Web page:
Sudan's Bashir to hold a press conference on Sunday expected to focus on economy.
Sudanese President Omer Hassan al-Bashir (ASHRAF SHAZLY/AFP/Getty Images)
The rare press conference comes amid an announcement by his 2nd Vice President al-Haj Adam Youssef that next Tuesday is the D-day for implementing the new economic measures. Youssef said as a result the gallon of fuel will now sell for 21 Sudanese pounds ($2.69) which represents an increase of 10 pounds. He confirmed that gasoline and cooking gas prices will also go up as a result of subsidy cuts. The VP acknowledged that the move will prove unpopular with the people but said that the government had no other options adding that as a result if savings from subsidies, salaries of government employees will see a minimum of 100 pounds increase and up to 600 depending on the job grade. The issue of subsidies has sparked anger even among some of the ruling party officials forcing the government to go on the defensive about its necessity to prevent an economic collapse. On Thursday, the Sudanese president and his finance minister Ali Mahmood Abdel-Rasool boasted that the Sudanese people were introduced to "Pizza", "Hot dog", and "Luxury housing" only after the 1989 coup which brought Bashir to power. Bashir, who was addressing a crowed of the students affiliated with the ruling National Congress Party (NCP) on Thursday, said that he "challenges any Sudanese citizen who knew the Hot dog before the Ingaz (Salvation) regime," asserting that his government will not back down from its decision to remove fuel subsidies. The Sudanese president said that subsidies money should and would be directed to support poor families, retirees and students. Bashir also reiterated the government's justification for removing fuel subsidies saying that it only benefits the rich people while the low-income class continues to suffer. "They [rich people] are riding the latest cars models and enjoying their air conditioning. They spend their vacations in Europe where they keep their money", he said On Saturday, the finance minister warned that inaction on these reforms means a regression to an economy of scarcity with long bread and fuel queues as it was in the past. Abdel-Rasool pointed that even vehicles belonging to the United Nations and the U.S. charge d'affaires in Khartoum benefit from fuel subsidies adding that the purchases of fuel costs the government 24 billion pounds and 2.5 billion pounds for wheat. He stressed that these amounts exceed an entire country's budget and pointed out that the government buys at the market price of $146 dollars per barrel and sells it to refineries $49 which means losing $97 dollars per barrel. NEW RECORD LOW FOR SUDANESE POUND On the black market, the US dollar was now trading for 7.8 pounds on the black market - which has become the business benchmark - compared to 7.3 a week ago, black market dealers told Reuters. This is the lowest rate since the launch of the currency in 2007. The central bank rate is around 4.4. "People are trying to move savings into dollars as they expect much higher inflation and worse economic situation after the lifting of the fuel subsidies," said a black market trader. Sudan's economy took a strong hit when oil-rich South Sudan became an independent state in July 2011 leaving the north suffering from dollar shortages, soaring budget deficit and high inflation. Prior to the country's breakup, Sudan produced close to 500,000 barrels but now its output is limited to 140,000 barrels per day. Oil revenue constituted more than half of the Sudan's revenue and 90% of its exports. The government in Khartoum is hoping that the fees collected from Juba for exporting its oil should cover part of the budget hole left by the country's breakup but South Sudan oil production is still below optimal levels as a result of a year-long suspension. (ST)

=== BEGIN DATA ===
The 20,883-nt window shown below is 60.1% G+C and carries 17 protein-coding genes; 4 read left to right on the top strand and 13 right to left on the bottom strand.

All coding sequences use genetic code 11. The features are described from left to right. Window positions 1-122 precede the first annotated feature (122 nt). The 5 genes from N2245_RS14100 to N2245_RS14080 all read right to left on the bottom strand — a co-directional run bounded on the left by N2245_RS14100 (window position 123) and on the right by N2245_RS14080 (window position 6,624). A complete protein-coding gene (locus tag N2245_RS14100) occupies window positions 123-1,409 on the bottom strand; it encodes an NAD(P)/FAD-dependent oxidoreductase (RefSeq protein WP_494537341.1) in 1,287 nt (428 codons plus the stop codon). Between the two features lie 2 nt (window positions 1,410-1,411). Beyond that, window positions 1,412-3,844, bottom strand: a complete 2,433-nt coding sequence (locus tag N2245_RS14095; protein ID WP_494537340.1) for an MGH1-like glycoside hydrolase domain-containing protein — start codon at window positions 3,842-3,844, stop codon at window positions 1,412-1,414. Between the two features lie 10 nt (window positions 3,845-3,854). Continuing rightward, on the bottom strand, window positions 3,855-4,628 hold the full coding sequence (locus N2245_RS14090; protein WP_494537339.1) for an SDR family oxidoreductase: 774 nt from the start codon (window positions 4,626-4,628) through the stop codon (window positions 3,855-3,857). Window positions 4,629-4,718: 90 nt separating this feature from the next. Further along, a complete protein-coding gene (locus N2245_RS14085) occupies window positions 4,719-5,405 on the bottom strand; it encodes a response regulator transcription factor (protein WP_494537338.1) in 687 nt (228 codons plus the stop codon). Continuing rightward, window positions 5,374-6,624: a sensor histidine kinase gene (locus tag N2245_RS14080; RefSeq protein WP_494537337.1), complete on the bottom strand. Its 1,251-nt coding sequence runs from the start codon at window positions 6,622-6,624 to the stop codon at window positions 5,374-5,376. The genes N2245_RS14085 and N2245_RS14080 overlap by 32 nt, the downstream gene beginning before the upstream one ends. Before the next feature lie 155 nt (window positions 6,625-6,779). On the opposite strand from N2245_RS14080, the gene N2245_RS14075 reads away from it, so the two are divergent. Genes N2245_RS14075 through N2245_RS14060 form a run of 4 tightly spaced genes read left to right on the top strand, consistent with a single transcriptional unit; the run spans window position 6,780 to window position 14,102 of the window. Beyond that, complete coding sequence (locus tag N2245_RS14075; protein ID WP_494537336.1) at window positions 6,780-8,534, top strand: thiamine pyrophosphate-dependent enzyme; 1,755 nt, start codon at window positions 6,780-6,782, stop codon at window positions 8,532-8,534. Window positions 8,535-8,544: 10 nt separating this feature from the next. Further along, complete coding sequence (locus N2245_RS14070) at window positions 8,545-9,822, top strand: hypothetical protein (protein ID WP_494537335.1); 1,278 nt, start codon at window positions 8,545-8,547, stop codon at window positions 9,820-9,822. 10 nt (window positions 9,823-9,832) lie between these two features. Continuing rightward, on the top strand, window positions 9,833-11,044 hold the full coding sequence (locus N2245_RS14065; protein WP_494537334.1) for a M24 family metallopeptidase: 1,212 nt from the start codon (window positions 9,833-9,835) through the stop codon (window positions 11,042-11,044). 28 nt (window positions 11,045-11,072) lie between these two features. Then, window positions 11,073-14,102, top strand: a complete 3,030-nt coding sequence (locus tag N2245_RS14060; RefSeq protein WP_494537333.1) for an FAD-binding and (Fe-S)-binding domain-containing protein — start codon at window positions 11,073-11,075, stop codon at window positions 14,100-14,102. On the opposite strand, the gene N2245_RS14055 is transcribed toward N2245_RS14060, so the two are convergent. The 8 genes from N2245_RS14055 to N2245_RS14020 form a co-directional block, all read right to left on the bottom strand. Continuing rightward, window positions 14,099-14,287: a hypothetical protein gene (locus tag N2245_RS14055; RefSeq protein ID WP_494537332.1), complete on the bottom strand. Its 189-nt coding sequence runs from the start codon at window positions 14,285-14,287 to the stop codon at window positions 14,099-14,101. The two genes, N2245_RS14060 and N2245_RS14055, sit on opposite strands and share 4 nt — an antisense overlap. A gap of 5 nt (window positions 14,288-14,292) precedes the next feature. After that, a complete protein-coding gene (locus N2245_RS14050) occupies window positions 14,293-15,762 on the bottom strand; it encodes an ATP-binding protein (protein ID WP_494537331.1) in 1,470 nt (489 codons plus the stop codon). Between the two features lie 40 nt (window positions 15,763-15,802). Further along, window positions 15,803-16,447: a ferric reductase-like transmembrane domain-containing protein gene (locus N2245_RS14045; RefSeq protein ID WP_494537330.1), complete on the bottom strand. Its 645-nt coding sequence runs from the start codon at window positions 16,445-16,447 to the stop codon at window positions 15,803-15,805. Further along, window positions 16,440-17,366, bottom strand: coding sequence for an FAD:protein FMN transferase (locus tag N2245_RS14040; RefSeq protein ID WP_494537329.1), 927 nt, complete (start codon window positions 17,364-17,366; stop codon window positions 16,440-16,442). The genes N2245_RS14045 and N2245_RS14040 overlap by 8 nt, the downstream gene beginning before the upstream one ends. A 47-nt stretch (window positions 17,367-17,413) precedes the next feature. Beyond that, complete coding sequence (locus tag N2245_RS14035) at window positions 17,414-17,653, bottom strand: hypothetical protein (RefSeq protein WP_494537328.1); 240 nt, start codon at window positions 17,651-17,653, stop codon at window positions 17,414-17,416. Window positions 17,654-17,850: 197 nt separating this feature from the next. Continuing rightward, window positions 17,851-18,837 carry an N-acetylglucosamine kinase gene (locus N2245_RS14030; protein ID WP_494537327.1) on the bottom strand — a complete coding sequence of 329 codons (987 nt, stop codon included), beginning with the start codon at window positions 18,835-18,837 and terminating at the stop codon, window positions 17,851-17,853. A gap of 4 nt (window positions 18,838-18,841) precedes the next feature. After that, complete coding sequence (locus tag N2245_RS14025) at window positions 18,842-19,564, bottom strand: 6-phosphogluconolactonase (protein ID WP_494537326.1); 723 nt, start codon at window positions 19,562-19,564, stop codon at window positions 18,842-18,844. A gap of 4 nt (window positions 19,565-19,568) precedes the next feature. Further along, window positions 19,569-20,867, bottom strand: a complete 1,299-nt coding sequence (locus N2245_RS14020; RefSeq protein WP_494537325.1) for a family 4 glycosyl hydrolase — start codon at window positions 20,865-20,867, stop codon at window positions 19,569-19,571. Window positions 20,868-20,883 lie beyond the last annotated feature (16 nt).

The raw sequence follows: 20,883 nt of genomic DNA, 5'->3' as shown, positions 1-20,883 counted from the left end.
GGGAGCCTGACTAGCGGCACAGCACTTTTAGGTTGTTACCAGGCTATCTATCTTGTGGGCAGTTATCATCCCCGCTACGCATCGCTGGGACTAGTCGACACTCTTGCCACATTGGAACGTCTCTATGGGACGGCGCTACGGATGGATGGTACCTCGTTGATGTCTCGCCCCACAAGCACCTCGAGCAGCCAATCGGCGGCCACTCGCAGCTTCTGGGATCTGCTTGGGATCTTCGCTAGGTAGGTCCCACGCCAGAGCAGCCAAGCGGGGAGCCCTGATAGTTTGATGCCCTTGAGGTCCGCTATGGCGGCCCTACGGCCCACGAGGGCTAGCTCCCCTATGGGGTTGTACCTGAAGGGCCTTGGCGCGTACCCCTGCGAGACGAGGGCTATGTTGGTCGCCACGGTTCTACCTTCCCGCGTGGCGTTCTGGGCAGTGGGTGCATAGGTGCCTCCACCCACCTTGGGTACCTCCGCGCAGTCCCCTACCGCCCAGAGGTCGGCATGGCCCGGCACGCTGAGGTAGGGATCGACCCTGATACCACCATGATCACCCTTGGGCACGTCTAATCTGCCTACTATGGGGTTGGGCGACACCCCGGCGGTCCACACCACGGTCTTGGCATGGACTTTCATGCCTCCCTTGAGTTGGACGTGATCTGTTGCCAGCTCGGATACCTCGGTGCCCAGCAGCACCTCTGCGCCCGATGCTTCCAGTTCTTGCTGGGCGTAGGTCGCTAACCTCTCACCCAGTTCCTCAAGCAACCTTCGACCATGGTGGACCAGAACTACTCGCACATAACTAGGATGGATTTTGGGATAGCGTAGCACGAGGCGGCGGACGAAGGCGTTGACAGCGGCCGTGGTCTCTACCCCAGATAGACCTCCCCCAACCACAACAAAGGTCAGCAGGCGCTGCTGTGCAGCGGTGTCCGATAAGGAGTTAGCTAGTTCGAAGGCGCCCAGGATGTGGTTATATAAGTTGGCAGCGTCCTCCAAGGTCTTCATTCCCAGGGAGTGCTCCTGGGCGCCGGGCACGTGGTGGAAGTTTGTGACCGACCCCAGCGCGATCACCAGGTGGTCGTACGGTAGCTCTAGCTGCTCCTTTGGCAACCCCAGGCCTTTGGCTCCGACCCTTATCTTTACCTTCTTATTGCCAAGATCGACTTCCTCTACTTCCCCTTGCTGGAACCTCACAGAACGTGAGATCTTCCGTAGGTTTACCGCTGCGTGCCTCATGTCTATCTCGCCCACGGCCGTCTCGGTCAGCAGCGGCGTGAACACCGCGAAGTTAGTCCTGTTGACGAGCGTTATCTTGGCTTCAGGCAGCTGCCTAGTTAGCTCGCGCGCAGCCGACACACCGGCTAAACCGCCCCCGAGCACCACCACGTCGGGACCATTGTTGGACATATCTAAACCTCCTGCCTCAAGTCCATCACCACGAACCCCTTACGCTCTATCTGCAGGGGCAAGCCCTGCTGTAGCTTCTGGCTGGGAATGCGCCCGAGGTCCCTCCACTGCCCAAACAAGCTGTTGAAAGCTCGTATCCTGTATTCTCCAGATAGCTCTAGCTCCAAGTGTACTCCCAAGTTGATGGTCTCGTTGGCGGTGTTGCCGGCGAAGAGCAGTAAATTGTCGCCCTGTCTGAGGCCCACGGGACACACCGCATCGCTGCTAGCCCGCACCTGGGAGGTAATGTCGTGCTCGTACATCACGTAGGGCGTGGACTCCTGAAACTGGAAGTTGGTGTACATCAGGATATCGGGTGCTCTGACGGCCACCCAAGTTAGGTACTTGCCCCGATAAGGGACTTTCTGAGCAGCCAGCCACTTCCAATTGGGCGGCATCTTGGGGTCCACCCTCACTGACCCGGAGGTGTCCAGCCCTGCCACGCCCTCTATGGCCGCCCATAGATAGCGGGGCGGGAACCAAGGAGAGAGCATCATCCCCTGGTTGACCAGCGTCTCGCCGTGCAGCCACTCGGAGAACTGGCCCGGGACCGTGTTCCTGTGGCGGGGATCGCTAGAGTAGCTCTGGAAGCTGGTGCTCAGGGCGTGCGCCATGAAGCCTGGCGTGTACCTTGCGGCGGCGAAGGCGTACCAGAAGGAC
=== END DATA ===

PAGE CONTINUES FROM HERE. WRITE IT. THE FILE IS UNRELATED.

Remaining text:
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|Publication:||Sudan Tribune (Sudan)|
|Date:||Sep 22, 2013|
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